PLEASE BE WARNED – SPOILERS AHEAD FOR BOTH REDEMPTION GAMES.
I REPEAT SPOILERS AHEAD.
First of all this isn’t really a review as such but my thoughts on the latest Rockstar game. I also don’t claim to know a lot about gaming.
For anyone who knows me, knows that I count the first Red Dead Redemption game as one of my favourite games of all time. John Marston was a brilliant, well written and in-depth character that even though he had done terrible things whilst running with the gang, you rooted for him. I felt genuine grief when at the end, John was duped at believing he could retire and shot to death by the people he had been working for, all in the name of redemption. It was always written in the cards for John and I believe that he truly knew he wasn’t meant to grow old. He was one of my favourite protagonists to play.
This was until Arthur Morgan.
Arthur Morgan brings a new depth to this franchise that I can’t praise enough. He is more complex than John and more self aware. Another character that you just can’t help but root for, despite his criminality. Rockstar have truly raised the bar by creating this amazing, brilliant and complicated character.
Now I played Arthur as honourable however, what was interesting to me was that he would still say he was a terrible man despite me doing good deeds. It made me think that deep down he hated what they were doing but didn’t know any different and knew this was the life he had written for himself. He was a good man and cared about certain things, which again was interesting when a horse or housepet would die, you weren’t able to skin said animal. He cared for horses especially, as shown in one of the moments at the end (if you bonded fully), your own horse succumbs to injuries caused in the last battle, he strokes it as it takes it’s last breath and simply says “thank you.” This BROKE me. It also showed Arthur to be absolutely respectful and compassionate towards his only true companion during the whole game.
Before I just use this as an opportunity to just gush about him, I will write about the story. It is split into chapters of where your gang is at the time which I quite enjoyed having the definitive chapter. The main plot, if you like, is that the gang leader, Dutch, wants a big score to enable the gang to retire on a tropical island. Every time you do a job you get a share and so does the gang, this irritated me slightly only because you basically do the work, and you contribute (well I did) and then get Susan coming up to you saying you don’t contribute enough… (Screw you, Susan)
One of the most devastating moments of the game is when Arthur gets diagnosed with tuberculosis or consumption as it was also known. Not only because he realises his own fate but also the irony that he spent years being an outlaw and gunslinging, but it was a disease that he caught beating someone up that would kill him. He writes that in his journal, which I also loved to look at to see the drawings and entries he would do. As his health deteriorated, his entries became more astute to the world around him and the gang he runs with. One of the final entries is simply what he wishes after his demise. It is a sad and brilliant touch in my opinion. As you may or may not know, his ultimate demise is dependant on your actions throughout the game (high or low) and also whether you choose to get Dutch’s money at the last hurdle. I chose not to and whilst he still does die, he just succumbs to his disease as the sun rises. Another poignant moment which brought tears to my eyes.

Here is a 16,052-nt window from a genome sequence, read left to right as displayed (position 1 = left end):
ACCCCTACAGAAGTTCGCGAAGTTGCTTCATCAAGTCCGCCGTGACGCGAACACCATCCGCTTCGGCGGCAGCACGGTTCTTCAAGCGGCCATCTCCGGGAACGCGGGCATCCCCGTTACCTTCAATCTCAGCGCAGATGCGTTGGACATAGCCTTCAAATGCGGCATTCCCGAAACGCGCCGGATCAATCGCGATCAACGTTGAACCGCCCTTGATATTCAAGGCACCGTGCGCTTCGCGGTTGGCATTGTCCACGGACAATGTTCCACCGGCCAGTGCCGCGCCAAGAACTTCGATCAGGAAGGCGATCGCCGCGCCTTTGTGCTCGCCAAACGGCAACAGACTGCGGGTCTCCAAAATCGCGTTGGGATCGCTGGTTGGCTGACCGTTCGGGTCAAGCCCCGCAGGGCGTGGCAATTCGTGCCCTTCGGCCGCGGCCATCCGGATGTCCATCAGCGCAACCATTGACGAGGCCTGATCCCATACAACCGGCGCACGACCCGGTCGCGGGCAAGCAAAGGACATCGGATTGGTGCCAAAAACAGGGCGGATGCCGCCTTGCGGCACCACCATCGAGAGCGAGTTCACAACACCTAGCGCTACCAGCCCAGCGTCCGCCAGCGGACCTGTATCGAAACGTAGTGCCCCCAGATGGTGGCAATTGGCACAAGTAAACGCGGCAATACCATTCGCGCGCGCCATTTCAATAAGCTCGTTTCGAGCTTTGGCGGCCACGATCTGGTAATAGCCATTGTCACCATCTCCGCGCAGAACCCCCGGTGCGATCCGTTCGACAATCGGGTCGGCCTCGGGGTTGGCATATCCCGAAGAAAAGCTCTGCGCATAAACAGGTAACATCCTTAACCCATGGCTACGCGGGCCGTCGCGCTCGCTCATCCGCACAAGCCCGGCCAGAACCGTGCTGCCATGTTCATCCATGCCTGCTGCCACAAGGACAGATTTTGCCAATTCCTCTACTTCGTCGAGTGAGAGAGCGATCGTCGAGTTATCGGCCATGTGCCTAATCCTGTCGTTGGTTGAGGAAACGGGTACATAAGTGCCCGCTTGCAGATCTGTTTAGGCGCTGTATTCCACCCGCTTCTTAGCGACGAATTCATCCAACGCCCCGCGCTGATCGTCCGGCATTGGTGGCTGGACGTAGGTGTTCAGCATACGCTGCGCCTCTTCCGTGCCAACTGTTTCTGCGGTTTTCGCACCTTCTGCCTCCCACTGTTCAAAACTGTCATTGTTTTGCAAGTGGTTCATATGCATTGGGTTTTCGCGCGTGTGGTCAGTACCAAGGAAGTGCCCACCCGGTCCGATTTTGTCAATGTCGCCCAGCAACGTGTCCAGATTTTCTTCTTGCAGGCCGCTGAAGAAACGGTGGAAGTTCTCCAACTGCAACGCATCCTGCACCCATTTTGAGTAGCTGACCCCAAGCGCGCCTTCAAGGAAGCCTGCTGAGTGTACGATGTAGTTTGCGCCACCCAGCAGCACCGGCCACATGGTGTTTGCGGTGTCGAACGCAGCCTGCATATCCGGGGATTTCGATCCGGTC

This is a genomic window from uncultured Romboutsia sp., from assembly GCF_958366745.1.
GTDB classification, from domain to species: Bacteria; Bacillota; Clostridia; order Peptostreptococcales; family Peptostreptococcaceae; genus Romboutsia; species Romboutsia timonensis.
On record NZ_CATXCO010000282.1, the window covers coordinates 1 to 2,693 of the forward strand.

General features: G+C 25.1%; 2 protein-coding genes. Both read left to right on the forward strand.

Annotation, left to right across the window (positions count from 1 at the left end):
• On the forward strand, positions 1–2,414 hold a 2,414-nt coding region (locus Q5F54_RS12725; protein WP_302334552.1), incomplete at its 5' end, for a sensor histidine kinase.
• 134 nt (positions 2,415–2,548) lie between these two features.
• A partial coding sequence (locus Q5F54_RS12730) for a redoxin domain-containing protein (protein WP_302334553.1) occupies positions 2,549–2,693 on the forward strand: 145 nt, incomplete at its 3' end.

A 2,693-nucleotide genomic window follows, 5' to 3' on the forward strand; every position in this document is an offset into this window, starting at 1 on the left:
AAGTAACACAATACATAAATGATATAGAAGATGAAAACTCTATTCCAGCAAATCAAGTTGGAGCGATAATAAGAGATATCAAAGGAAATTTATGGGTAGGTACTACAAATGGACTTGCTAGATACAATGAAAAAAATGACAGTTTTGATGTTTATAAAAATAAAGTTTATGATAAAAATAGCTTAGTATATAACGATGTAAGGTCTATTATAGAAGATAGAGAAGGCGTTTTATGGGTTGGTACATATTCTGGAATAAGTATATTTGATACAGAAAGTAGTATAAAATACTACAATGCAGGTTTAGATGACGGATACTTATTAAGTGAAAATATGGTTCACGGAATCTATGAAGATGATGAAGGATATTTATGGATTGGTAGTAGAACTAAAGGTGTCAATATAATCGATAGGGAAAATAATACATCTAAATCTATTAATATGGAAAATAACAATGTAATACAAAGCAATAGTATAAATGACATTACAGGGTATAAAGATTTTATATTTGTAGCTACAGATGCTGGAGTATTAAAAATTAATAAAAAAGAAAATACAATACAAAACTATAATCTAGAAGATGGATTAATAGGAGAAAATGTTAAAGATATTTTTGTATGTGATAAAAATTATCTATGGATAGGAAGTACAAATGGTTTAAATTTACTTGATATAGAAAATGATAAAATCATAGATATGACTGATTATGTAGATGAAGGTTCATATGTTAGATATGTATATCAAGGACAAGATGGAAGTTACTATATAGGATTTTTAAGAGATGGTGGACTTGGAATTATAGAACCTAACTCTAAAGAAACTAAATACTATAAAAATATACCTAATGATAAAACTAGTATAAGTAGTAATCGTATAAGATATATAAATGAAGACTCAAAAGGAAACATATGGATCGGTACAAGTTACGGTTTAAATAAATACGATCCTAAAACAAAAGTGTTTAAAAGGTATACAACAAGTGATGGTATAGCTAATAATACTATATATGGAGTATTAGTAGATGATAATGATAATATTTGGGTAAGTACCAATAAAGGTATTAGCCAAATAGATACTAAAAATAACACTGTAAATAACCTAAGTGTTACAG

I won’t delve too much into the main storyline but will say that it’s immersive and at times thrilling to be a part of. I didn’t quite warm to the characters to begin with, having hunted the majority in the first game but seeing the downwards spiral of Dutch’s mental state is intense. In fact, the parallel of Dutch’s mental state and Arthur’s physical state is not necessarily obvious but it feels poignant. Arthur as he becomes more unwell does become more perceptive of what is wrong with the world. It was interesting as it seemed as though as I said before that he became more insightful into the world he lived in when he was diagnosed and you can really tell that when playing through not only the main missions but the optional ones.
One of the things I found monotonous was general fishing and hunting for legendary animals. The fishing more so but then I find real fishing boring so it’s no surprise! I did enjoy the fact the hunting aspect was for survival (aside from legendaries). You needed to do it to provide for the camp and yourself, if you didn’t eat you became underweight, which affected your abilities (another nice touch). I also felt at times like the main provider of camp, come on Charles you taught me to hunt and can’t go kill a deer for everyone. Selfish bastard.
There’s not much I didn’t like. I enjoyed this game far too much to focus on the negative to be honest. So many little details like the random encounters that are just brilliant and inspired. The graphics were stunning and jaw dropping that at times it didn’t feel like a game.
Arthur Morgan was just amazing to play and it broke my heart to see him deteriorate during the game and to also see him almost become a forgotten man in history. I didn’t like him to begin with but he became a redeemable character that I loved to take through his journey. He has since knocked John Marston off my top choice of character to play.
So, in the wise words of Mr Morgan, “it’s Arthur, you dumbass”.